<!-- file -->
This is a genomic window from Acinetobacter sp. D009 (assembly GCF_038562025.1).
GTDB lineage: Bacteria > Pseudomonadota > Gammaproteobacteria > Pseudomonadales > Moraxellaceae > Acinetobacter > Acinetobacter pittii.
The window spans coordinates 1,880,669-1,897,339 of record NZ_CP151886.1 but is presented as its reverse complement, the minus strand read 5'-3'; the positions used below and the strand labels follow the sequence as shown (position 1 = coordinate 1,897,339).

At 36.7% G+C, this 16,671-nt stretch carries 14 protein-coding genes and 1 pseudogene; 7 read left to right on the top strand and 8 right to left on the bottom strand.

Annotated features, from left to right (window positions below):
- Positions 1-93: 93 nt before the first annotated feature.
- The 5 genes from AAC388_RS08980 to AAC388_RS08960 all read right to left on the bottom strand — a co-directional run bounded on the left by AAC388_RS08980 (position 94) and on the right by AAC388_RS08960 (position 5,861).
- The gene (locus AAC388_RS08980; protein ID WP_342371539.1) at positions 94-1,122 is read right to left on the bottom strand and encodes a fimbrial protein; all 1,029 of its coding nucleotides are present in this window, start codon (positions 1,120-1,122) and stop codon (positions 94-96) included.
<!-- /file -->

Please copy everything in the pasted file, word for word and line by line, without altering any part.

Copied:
This is a genomic window from Acinetobacter sp. D009 (assembly GCF_038562025.1).
GTDB lineage: Bacteria > Pseudomonadota > Gammaproteobacteria > Pseudomonadales > Moraxellaceae > Acinetobacter > Acinetobacter pittii.
The window spans coordinates 1,880,669-1,897,339 of record NZ_CP151886.1 but is presented as its reverse complement, the minus strand read 5'-3'; the positions used below and the strand labels follow the sequence as shown (position 1 = coordinate 1,897,339).

At 36.7% G+C, this 16,671-nt stretch carries 14 protein-coding genes and 1 pseudogene; 7 read left to right on the top strand and 8 right to left on the bottom strand.

Annotated features, from left to right (window positions below):
- Positions 1-93: 93 nt before the first annotated feature.
- The 5 genes from AAC388_RS08980 to AAC388_RS08960 all read right to left on the bottom strand — a co-directional run bounded on the left by AAC388_RS08980 (position 94) and on the right by AAC388_RS08960 (position 5,861).
- The gene (locus AAC388_RS08980; protein ID WP_342371539.1) at positions 94-1,122 is read right to left on the bottom strand and encodes a fimbrial protein; all 1,029 of its coding nucleotides are present in this window, start codon (positions 1,120-1,122) and stop codon (positions 94-96) included.